The lead investigator behind the state’s allegations against a 27-year-old man charged with murder took the stand Friday to lay out his case to a jury.

Aristotle Stilley enters the courtroom in Cumberland County Superior Court on Monday for the first day of his murder trial. Stilley is accused of killing David Anderson in Portland in 2016. Gregory Rec/Staff Photographer

But Portland Detective Jeffrey Tully barely mentioned the defendant, Aristotle Stilley, in his roughly three hours of testimony.

Instead, Tully spoke almost exclusively about his interactions with Naja Lake, Stilley’s long-time partner, who prosecutors say implicated Stilley in the March 15, 2016, shooting that killed 36-year-old David Anderson and wounded 21-year-old Abdirahman Abdullahi. Both were inside a third-floor apartment at 88 Gilman St. that night when a gunman fired six rounds at the door and left, picking up the bullet casings on his way out.

Stilley was arrested while living in California about four years later and extradited back to Maine, where he’s been waiting for a trial ever since. Over the p  ast week, prosecutors in Cumberland County Superior Court have focused mostly on Lake and analysis of the crime scene.

Lake is the only person who the state has called that ever suggested Stilley was involved. Witnesses to the shooting couldn’t see the gunman’s face.

But this week Lake recanted much of what she told a federal grand jury in 2018 when she implied Stilley used her gun in the shooting. Lake said she lied because she was under pressure from police, and was led to believe they could help her get her daughter back from state custody.



Tully, who said he first met Lake in 2016 the morning after the shooting, described her on Friday as someone who always seemed to know more than she shared. Police suspected early on that the gun she reported stolen, a .40 caliber Hi-Point, was the murder weapon. She told Tully in 2016 the gun had blue bullets, matching those found at the Gilman Street apartment.

Tully met with Lake several times that March, April and July and he thought their first few interactions seemed “laid back” and “pleasant.” He said she later became uncooperative – she wouldn’t let police look through her phone or search her car. When they asked for her and Stilley’s DNA, to compare to a sample taken from the gun, she refused and police had to get a warrant.

But questions from Stilley’s attorneys suggest Lake was hounded and misled by the detectives.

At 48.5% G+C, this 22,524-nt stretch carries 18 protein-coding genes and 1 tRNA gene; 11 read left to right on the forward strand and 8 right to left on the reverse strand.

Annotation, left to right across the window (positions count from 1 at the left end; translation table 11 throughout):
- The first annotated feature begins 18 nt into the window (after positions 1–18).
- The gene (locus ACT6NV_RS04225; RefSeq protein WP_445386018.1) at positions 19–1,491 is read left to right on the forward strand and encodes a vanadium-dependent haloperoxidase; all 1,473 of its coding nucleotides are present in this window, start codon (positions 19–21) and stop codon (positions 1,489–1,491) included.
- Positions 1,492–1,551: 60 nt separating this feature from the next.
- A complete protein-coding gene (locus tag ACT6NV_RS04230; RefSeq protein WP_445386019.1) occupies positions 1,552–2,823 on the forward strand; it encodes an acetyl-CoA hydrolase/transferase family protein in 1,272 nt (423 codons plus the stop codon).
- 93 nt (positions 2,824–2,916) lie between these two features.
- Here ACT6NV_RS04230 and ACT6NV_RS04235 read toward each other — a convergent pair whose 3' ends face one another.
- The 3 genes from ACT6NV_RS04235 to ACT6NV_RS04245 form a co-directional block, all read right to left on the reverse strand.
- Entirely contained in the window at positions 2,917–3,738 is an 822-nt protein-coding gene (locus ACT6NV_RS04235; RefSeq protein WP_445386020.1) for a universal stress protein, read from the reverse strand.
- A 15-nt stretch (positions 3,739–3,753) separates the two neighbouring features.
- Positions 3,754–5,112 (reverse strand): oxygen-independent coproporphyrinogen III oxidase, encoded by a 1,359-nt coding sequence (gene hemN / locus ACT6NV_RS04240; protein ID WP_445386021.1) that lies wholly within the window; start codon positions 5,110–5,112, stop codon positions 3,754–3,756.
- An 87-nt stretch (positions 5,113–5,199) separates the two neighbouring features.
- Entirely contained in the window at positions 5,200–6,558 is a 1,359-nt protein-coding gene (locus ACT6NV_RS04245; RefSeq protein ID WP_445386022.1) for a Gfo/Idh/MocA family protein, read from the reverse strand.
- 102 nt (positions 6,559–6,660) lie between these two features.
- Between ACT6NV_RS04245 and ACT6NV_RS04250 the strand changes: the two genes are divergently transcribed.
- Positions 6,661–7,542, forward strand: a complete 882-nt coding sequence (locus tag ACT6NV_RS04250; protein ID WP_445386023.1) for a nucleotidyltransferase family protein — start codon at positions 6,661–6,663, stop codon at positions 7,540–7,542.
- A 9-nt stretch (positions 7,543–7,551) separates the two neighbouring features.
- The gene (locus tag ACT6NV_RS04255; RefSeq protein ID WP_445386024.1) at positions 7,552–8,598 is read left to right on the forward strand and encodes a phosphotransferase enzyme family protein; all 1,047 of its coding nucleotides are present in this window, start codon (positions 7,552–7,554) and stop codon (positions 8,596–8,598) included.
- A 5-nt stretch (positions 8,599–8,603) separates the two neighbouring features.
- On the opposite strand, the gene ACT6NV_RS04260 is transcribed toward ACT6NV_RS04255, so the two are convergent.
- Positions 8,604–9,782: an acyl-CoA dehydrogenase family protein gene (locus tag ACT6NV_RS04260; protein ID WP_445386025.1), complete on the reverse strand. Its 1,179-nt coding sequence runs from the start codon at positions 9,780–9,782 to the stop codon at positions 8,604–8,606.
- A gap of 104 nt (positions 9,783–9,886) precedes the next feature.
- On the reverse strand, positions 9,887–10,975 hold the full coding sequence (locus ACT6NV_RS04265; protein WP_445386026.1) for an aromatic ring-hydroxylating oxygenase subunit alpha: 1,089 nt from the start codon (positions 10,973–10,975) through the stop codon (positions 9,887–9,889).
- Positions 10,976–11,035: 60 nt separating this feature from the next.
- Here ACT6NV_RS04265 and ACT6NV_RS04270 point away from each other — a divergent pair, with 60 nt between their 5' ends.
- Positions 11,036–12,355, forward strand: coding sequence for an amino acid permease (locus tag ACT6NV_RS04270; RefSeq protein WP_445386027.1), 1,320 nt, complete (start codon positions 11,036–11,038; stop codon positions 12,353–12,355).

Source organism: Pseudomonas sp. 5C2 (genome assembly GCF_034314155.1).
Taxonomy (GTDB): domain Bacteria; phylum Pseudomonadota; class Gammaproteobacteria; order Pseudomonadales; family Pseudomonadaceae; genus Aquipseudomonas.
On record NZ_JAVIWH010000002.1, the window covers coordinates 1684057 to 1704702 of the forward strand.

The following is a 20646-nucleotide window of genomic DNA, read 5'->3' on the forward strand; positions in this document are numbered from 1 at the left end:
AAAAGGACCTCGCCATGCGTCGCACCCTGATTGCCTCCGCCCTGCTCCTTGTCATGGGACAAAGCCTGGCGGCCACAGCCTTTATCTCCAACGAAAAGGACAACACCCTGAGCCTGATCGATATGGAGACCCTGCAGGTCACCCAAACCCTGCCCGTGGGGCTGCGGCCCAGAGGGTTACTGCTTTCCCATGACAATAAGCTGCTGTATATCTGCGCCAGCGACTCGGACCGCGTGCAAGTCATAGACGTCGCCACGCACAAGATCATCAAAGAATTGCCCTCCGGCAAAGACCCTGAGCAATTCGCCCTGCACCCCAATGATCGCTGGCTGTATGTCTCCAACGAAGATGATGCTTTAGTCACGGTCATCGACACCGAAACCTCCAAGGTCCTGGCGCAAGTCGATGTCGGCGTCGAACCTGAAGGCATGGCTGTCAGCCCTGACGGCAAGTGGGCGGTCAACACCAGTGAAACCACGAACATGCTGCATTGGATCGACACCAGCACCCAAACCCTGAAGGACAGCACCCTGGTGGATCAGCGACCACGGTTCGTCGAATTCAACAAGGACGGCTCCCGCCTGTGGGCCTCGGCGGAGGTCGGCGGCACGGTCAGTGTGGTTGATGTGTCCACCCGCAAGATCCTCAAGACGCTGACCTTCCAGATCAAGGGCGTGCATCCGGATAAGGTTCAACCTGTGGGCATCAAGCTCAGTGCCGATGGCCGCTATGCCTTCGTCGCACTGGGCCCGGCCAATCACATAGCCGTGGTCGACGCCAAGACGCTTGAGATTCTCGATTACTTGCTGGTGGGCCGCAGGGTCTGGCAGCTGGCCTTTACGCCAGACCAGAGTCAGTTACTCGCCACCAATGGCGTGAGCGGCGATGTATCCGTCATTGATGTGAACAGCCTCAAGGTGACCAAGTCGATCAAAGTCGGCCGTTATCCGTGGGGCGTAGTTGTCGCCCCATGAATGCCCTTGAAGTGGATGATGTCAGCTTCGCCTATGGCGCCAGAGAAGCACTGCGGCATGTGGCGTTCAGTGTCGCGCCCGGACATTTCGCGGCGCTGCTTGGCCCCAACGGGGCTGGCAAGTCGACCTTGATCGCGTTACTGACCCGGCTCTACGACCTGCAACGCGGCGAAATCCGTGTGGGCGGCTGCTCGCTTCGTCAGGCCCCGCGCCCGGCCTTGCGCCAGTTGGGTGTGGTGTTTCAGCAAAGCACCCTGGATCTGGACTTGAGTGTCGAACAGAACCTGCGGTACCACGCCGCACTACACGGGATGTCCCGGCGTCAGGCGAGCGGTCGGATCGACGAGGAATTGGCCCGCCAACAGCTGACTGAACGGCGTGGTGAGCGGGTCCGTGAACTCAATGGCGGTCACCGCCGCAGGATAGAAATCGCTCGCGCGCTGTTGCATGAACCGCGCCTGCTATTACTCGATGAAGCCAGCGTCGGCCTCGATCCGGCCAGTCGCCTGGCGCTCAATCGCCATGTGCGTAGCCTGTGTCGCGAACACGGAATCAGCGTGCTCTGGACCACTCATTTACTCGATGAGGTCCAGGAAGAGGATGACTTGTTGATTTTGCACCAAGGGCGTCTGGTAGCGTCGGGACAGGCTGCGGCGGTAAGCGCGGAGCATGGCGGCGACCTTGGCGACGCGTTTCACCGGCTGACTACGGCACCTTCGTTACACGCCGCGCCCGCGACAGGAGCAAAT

Defense attorney Tina Nadeau played a recording from one early interview, during which Lake starts crying and tells Tully she’s scared.

“I would be scared,” Tully says in the recording. “I think you should be scared.”


“I don’t think I should be,” Lake says. “Because I have nothing to do with that. That sounds like a threat, honestly.”

Lake and Stilley moved to California sometime after 2016. Tully said he didn’t speak with Lake again until she was back in Maine in the summer of 2018, when a federal judge had ordered her to appear before a grand jury in U.S. District Court to testify about the shooting.

Tully was one of the officers who arrested her as a material witness.

On Tuesday, Lake testified that Tully pressured her and said he could help her reunite with her daughter, who was in California state custody at the time.

Prosecutors had cast doubt on the claim Tuesday, asking Lake why she believed someone in Maine would have the resources to help with a custody matter in California. But Tully told the court Friday that he did say the department could help connect her to social services after she described the “difficult circumstances” she was dealing with.

Tully said he never made any threats or promises to Lake.


Three years later, when police brought Stilley back to Maine, Tully was in California and visited Lake’s house with another officer. Nadeau played a recording from that meeting, during which Tully tells Lake that police would have helped her if she had been more cooperative with them.

“We were 100% committed to trying to help you get your child back,” Tully said in the recording. 


Tully never said Friday when he first considered Stilley a suspect.

Nadeau asked why the detective never got a search warrant for Lake’s home and why he never asked her to view surveillance footage of the shooting, if he truly believed she might know something.

Nadeau said other evidence was never pursued. When lab scientist Kimberly James was studying the bullets found at Gilman Street, she couldn’t conclusively say whether they had come from the .40 caliber Hi-Point gun.

James and Tully asked the FBI to help with further testing, but they couldn’t. When James asked if they could send the bullets to a private lab in Canada, Tully testified that, to his knowledge, the test was never done.

Even once Stilley was in custody, Nadeau pointed out he was still gathering key evidence for prosecutors close to trial – that included a DNA swab police took from another suspect, John JJ McLean, in 2017 that he didn’t ask the Maine State Crime lab to test until earlier this year.

McLean is scheduled to testify when the trial resumes on Tuesday. He was arrested and brought to court for a brief hearing Friday afternoon, during which Superior Court Justice MaryGay Kennedy ordered that his testimony is necessary and agreed he’ll get immunity.

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